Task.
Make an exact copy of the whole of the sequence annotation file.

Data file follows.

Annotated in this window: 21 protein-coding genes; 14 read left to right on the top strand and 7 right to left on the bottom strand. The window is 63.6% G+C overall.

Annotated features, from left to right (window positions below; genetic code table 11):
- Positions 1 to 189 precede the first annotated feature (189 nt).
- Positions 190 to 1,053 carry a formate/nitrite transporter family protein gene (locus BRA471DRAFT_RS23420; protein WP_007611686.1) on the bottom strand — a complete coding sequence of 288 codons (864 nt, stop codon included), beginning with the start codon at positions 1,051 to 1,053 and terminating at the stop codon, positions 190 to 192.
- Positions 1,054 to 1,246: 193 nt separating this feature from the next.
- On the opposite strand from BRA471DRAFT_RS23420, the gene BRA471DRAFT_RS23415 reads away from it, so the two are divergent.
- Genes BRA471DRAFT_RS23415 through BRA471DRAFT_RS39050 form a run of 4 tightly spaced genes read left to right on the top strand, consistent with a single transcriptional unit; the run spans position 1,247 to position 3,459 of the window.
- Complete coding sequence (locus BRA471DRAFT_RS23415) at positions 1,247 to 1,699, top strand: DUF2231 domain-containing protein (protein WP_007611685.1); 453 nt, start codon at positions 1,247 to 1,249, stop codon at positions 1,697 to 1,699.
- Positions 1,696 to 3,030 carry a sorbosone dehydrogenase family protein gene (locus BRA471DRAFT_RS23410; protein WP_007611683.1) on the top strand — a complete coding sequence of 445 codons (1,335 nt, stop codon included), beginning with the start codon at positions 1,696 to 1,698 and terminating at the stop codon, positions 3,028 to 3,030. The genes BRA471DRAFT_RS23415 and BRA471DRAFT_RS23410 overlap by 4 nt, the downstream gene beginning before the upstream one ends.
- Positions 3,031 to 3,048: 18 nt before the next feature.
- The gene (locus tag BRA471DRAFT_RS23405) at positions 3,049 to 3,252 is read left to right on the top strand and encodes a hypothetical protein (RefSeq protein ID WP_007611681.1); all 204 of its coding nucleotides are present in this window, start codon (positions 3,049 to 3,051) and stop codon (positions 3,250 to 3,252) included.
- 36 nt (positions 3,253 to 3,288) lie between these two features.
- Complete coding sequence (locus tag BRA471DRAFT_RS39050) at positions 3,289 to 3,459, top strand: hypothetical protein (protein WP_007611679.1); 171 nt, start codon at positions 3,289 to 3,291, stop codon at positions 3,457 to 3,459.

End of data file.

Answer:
Annotated in this window: 21 protein-coding genes; 14 read left to right on the top strand and 7 right to left on the bottom strand. The window is 63.6% G+C overall.

Annotated features, from left to right (window positions below; genetic code table 11):
- Positions 1 to 189 precede the first annotated feature (189 nt).
- Positions 190 to 1,053 carry a formate/nitrite transporter family protein gene (locus BRA471DRAFT_RS23420; protein WP_007611686.1) on the bottom strand — a complete coding sequence of 288 codons (864 nt, stop codon included), beginning with the start codon at positions 1,051 to 1,053 and terminating at the stop codon, positions 190 to 192.
- Positions 1,054 to 1,246: 193 nt separating this feature from the next.
- On the opposite strand from BRA471DRAFT_RS23420, the gene BRA471DRAFT_RS23415 reads away from it, so the two are divergent.
- Genes BRA471DRAFT_RS23415 through BRA471DRAFT_RS39050 form a run of 4 tightly spaced genes read left to right on the top strand, consistent with a single transcriptional unit; the run spans position 1,247 to position 3,459 of the window.
- Complete coding sequence (locus BRA471DRAFT_RS23415) at positions 1,247 to 1,699, top strand: DUF2231 domain-containing protein (protein WP_007611685.1); 453 nt, start codon at positions 1,247 to 1,249, stop codon at positions 1,697 to 1,699.
- Positions 1,696 to 3,030 carry a sorbosone dehydrogenase family protein gene (locus BRA471DRAFT_RS23410; protein WP_007611683.1) on the top strand — a complete coding sequence of 445 codons (1,335 nt, stop codon included), beginning with the start codon at positions 1,696 to 1,698 and terminating at the stop codon, positions 3,028 to 3,030. The genes BRA471DRAFT_RS23415 and BRA471DRAFT_RS23410 overlap by 4 nt, the downstream gene beginning before the upstream one ends.
- Positions 3,031 to 3,048: 18 nt before the next feature.
- The gene (locus tag BRA471DRAFT_RS23405) at positions 3,049 to 3,252 is read left to right on the top strand and encodes a hypothetical protein (RefSeq protein ID WP_007611681.1); all 204 of its coding nucleotides are present in this window, start codon (positions 3,049 to 3,051) and stop codon (positions 3,250 to 3,252) included.
- 36 nt (positions 3,253 to 3,288) lie between these two features.
- Complete coding sequence (locus tag BRA471DRAFT_RS39050) at positions 3,289 to 3,459, top strand: hypothetical protein (protein WP_007611679.1); 171 nt, start codon at positions 3,289 to 3,291, stop codon at positions 3,457 to 3,459.